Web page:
As part of a lobbying effort against the bipartisan Justice Against Sponsors of Terrorism Act, or JASTA, Saudi Arabia’s Washington lobbyists and consultants spent approximately $190,000 on lodging, $78,000 on catering, and $1,600 on parking at the Trump International Hotel. The Daily Caller website first reported on the payments.

    Mr. Trump last month made Saudi Arabia the first stop of his first international trip as president, and described the country as a key ally in the war on terror and an important partner in bringing peace and stability to the Middle East.

    Saudi Arabia has been lobbying against JASTA, a law that was passed by Congress over former President Barack Obama’s veto. It allowed Americans to sue foreign governments over terrorists attacks.

    The payments to the Trump Hotel were made by one of MSLGroup’s subcontractors and reimbursed by the Saudi government, according to Michael Petruzzello, an MSLGroup executive. They were part of a lobbying campaign bringing American military veterans to Capitol Hill to advocate against JASTA, he said.

    All the hotel spending took place between Nov. 2016 and Feb. 2017, according to Mr. Petruzzello. Most of the payments to the hotel were made before Mr. Trump was officially sworn in as president, but some were in late January and early February—after Mr. Trump became president.

    Survivors and families of victims of the Sept. 11, 2001, terrorist attacks have been pushing for the law so that a lawsuit can proceed against Saudi Arabia for any alleged role in the attacks. The kingdom has denied any involvement and U.S. officials have backed that position.

    Ethics officials have raised questions about foreign government payments to the Trump Organization. Watchdog groups say the Trump Organization’s business with foreign entities, in particular governments that book rooms or events or other business at the Trump International Hotel near the White House, risks violating a constitutional provision that bars federal officers from accepting payments or gifts from foreign countries without Congress’s consent.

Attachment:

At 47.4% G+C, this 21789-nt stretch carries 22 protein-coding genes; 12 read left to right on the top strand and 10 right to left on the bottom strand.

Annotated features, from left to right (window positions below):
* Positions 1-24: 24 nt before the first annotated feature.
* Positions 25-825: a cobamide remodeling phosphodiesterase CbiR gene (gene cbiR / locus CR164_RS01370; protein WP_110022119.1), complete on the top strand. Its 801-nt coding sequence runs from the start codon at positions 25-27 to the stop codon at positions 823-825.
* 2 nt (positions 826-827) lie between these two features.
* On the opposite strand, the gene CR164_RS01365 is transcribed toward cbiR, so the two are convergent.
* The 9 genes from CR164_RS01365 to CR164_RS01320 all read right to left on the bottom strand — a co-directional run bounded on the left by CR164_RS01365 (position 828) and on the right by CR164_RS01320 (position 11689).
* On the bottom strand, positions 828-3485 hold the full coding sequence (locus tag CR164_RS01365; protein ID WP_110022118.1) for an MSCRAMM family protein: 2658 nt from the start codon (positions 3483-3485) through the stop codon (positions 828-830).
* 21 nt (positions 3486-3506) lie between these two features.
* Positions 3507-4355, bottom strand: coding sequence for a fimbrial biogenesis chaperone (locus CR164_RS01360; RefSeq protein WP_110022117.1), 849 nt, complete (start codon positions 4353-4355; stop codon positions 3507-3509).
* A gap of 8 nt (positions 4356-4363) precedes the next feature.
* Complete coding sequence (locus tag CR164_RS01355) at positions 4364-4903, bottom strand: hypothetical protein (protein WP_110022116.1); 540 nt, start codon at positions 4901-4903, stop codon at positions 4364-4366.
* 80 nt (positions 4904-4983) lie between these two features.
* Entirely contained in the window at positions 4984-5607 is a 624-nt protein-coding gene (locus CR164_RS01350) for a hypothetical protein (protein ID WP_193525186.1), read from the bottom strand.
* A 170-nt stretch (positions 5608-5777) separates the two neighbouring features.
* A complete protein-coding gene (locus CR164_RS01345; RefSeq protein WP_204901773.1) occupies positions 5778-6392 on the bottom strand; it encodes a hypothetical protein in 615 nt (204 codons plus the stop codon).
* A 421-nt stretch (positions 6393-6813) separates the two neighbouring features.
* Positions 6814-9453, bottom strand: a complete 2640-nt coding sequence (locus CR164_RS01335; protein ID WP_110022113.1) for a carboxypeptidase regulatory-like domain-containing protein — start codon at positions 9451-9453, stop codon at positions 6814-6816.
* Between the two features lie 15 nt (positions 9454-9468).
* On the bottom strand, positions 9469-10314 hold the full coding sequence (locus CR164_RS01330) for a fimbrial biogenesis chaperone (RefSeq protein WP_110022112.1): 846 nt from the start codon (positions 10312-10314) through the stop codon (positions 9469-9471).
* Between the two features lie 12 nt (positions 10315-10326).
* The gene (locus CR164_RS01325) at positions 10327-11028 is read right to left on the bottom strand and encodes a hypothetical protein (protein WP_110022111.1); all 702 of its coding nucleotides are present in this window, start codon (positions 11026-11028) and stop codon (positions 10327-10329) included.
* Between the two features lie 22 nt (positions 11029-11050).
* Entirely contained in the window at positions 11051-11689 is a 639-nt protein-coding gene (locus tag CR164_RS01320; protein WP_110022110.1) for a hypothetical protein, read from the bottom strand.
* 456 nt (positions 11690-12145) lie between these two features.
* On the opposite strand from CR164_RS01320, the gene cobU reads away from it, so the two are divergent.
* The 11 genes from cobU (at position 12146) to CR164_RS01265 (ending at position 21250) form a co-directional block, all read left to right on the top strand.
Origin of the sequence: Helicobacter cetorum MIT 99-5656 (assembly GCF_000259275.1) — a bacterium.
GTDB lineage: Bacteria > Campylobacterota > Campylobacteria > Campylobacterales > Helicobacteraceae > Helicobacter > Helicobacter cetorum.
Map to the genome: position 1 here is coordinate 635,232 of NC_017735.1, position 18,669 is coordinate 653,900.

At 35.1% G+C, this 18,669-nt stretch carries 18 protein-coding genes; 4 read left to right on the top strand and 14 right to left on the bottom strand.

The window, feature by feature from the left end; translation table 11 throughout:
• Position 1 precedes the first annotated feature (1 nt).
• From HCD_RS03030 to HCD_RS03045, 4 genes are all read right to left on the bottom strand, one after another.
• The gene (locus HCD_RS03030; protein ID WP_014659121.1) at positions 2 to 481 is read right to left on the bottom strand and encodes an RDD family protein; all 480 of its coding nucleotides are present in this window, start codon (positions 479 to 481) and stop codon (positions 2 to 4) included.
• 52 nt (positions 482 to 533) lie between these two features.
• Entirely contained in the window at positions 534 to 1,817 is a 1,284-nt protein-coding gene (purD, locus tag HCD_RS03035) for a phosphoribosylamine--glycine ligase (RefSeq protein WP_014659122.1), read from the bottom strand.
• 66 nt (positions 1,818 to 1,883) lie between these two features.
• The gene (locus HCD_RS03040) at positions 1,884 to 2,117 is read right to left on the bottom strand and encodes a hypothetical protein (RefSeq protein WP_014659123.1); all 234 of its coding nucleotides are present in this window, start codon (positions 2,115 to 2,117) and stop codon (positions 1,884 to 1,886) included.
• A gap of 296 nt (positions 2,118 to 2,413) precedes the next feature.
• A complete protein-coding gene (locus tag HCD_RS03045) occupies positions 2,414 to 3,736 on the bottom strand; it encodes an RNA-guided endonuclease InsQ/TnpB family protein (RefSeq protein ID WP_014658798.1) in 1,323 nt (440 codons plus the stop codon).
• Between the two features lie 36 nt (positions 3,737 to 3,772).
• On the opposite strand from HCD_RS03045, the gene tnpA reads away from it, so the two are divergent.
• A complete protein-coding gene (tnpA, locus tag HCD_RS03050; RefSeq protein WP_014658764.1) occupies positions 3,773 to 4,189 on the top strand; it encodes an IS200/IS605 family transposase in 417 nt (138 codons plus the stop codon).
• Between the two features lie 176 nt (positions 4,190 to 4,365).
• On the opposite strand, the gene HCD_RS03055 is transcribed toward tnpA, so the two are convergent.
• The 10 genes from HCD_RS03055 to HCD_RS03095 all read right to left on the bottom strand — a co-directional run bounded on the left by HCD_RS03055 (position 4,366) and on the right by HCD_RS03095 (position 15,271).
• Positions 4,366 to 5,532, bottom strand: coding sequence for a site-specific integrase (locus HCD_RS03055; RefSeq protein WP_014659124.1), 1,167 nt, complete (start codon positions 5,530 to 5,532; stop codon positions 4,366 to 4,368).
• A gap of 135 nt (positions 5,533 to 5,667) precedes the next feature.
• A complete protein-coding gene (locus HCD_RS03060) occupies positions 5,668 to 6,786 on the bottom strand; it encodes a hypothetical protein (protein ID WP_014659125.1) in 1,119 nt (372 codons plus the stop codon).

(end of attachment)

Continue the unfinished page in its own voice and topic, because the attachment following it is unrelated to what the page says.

The president has retained ownership of his business empire while turning over management to his two adult sons, Donald Jr. and Eric. Critics say those steps don’t do enough to fully separate the president from his business interests.

    The Trump Organization has thus far declined to provide details about its handling of profits from foreign government, after Mr. Trump earlier this year said his company would transfer any such profits to the U.S. Treasury.

    The White House referred questions about the payments to the Trump Organization. A spokeswoman for the company didn’t respond to a question about how it would handle the Saudi Arabian payments.

    The Trump Organization in recent weeks has tangled with the House Oversight Committee over its handling of profits from foreign government. The committee in April requested that the company provide documents detailing how it identified payments from foreign governments or foreign government-owned entities, as well as how it calculated profits from those payments and how it would donate those profits to the Treasury.

    In response, the company sent a pamphlet saying it wouldn’t attempt to identify representatives of foreign governments unless customers presented themselves as such. It also said it wouldn’t identify all of its foreign customers, describing the request as “impractical in the service industry.”

    “This is a textbook example of a foreign government paying directly into the President’s pocketbook while pursuing its own policy goals,” said Rep. Elijah Cummings, the top Democrat on the oversight committee, in a statement. “Saudi Arabia is spending vast amounts of money at President Trump’s hotel while at the same time pressing to limit the rights of U.S. citizens to sue the Saudi government.”

    The White House had no immediate comment on Mr. Cummings’s statement.
    https://www.wsj.com/articles/trump-h...dis-1496700739
    “I don’t think that there will be any curtailing of Donald Trump as president,” he said. "He controls the media, he controls the sentiment [and] he controls everybody. He’s the one who will resort to executive orders more so than [President] Obama ever used them." - Ron Paul

  6. #5

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    “Saudi Arabia is spending vast amounts of money at President Trump’s hotel while at the same time pressing to limit the rights of U.S. citizens to sue the Saudi government.”

    Lol, that didn't seem to work very well.